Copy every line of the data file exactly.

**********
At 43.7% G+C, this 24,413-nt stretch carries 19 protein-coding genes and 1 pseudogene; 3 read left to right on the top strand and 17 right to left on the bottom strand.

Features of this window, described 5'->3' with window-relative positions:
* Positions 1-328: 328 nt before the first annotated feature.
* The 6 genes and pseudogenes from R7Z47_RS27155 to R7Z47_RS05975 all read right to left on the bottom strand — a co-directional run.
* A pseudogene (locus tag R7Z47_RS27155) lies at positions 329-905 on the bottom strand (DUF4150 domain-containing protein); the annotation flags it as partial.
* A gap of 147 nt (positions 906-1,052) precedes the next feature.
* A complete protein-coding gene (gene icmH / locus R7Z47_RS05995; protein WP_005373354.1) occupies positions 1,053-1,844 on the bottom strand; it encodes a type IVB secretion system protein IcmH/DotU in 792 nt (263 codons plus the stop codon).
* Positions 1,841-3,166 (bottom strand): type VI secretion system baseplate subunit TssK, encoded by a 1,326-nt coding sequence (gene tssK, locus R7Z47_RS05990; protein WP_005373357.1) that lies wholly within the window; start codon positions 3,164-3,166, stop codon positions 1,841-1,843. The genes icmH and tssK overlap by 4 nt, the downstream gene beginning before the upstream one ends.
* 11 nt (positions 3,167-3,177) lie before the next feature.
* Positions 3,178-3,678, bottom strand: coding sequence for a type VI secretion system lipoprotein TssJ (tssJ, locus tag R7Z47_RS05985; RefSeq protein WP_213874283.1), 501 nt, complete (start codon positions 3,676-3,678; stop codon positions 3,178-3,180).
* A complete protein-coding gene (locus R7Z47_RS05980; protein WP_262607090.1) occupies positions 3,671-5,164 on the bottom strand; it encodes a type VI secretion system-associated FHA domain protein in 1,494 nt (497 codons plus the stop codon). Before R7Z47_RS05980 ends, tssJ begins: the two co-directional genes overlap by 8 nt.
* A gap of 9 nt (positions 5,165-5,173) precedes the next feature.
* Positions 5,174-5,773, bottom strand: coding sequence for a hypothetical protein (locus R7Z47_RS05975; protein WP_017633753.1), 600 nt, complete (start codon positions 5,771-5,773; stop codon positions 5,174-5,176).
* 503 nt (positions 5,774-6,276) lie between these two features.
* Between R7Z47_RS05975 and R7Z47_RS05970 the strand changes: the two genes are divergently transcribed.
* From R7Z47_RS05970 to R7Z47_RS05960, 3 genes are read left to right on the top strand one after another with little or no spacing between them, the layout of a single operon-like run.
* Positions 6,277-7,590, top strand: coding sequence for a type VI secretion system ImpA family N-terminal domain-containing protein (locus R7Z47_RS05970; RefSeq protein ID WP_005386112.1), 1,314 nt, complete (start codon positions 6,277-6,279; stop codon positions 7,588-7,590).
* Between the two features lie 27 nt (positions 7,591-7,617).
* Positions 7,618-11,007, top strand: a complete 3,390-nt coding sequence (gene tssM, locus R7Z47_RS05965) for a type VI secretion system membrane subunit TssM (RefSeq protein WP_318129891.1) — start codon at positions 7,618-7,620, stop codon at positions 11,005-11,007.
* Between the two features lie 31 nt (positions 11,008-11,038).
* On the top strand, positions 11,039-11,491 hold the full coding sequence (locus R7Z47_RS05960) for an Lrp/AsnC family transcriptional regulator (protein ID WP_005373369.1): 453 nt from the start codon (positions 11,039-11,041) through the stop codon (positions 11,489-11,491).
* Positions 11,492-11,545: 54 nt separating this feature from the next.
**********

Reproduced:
At 43.7% G+C, this 24,413-nt stretch carries 19 protein-coding genes and 1 pseudogene; 3 read left to right on the top strand and 17 right to left on the bottom strand.

Features of this window, described 5'->3' with window-relative positions:
* Positions 1-328: 328 nt before the first annotated feature.
* The 6 genes and pseudogenes from R7Z47_RS27155 to R7Z47_RS05975 all read right to left on the bottom strand — a co-directional run.
* A pseudogene (locus tag R7Z47_RS27155) lies at positions 329-905 on the bottom strand (DUF4150 domain-containing protein); the annotation flags it as partial.
* A gap of 147 nt (positions 906-1,052) precedes the next feature.
* A complete protein-coding gene (gene icmH / locus R7Z47_RS05995; protein WP_005373354.1) occupies positions 1,053-1,844 on the bottom strand; it encodes a type IVB secretion system protein IcmH/DotU in 792 nt (263 codons plus the stop codon).
* Positions 1,841-3,166 (bottom strand): type VI secretion system baseplate subunit TssK, encoded by a 1,326-nt coding sequence (gene tssK, locus R7Z47_RS05990; protein WP_005373357.1) that lies wholly within the window; start codon positions 3,164-3,166, stop codon positions 1,841-1,843. The genes icmH and tssK overlap by 4 nt, the downstream gene beginning before the upstream one ends.
* 11 nt (positions 3,167-3,177) lie before the next feature.
* Positions 3,178-3,678, bottom strand: coding sequence for a type VI secretion system lipoprotein TssJ (tssJ, locus tag R7Z47_RS05985; RefSeq protein WP_213874283.1), 501 nt, complete (start codon positions 3,676-3,678; stop codon positions 3,178-3,180).
* A complete protein-coding gene (locus R7Z47_RS05980; protein WP_262607090.1) occupies positions 3,671-5,164 on the bottom strand; it encodes a type VI secretion system-associated FHA domain protein in 1,494 nt (497 codons plus the stop codon). Before R7Z47_RS05980 ends, tssJ begins: the two co-directional genes overlap by 8 nt.
* A gap of 9 nt (positions 5,165-5,173) precedes the next feature.
* Positions 5,174-5,773, bottom strand: coding sequence for a hypothetical protein (locus R7Z47_RS05975; protein WP_017633753.1), 600 nt, complete (start codon positions 5,771-5,773; stop codon positions 5,174-5,176).
* 503 nt (positions 5,774-6,276) lie between these two features.
* Between R7Z47_RS05975 and R7Z47_RS05970 the strand changes: the two genes are divergently transcribed.
* From R7Z47_RS05970 to R7Z47_RS05960, 3 genes are read left to right on the top strand one after another with little or no spacing between them, the layout of a single operon-like run.
* Positions 6,277-7,590, top strand: coding sequence for a type VI secretion system ImpA family N-terminal domain-containing protein (locus R7Z47_RS05970; RefSeq protein ID WP_005386112.1), 1,314 nt, complete (start codon positions 6,277-6,279; stop codon positions 7,588-7,590).
* Between the two features lie 27 nt (positions 7,591-7,617).
* Positions 7,618-11,007, top strand: a complete 3,390-nt coding sequence (gene tssM, locus R7Z47_RS05965) for a type VI secretion system membrane subunit TssM (RefSeq protein WP_318129891.1) — start codon at positions 7,618-7,620, stop codon at positions 11,005-11,007.
* Between the two features lie 31 nt (positions 11,008-11,038).
* On the top strand, positions 11,039-11,491 hold the full coding sequence (locus R7Z47_RS05960) for an Lrp/AsnC family transcriptional regulator (protein ID WP_005373369.1): 453 nt from the start codon (positions 11,039-11,041) through the stop codon (positions 11,489-11,491).
* Positions 11,492-11,545: 54 nt separating this feature from the next.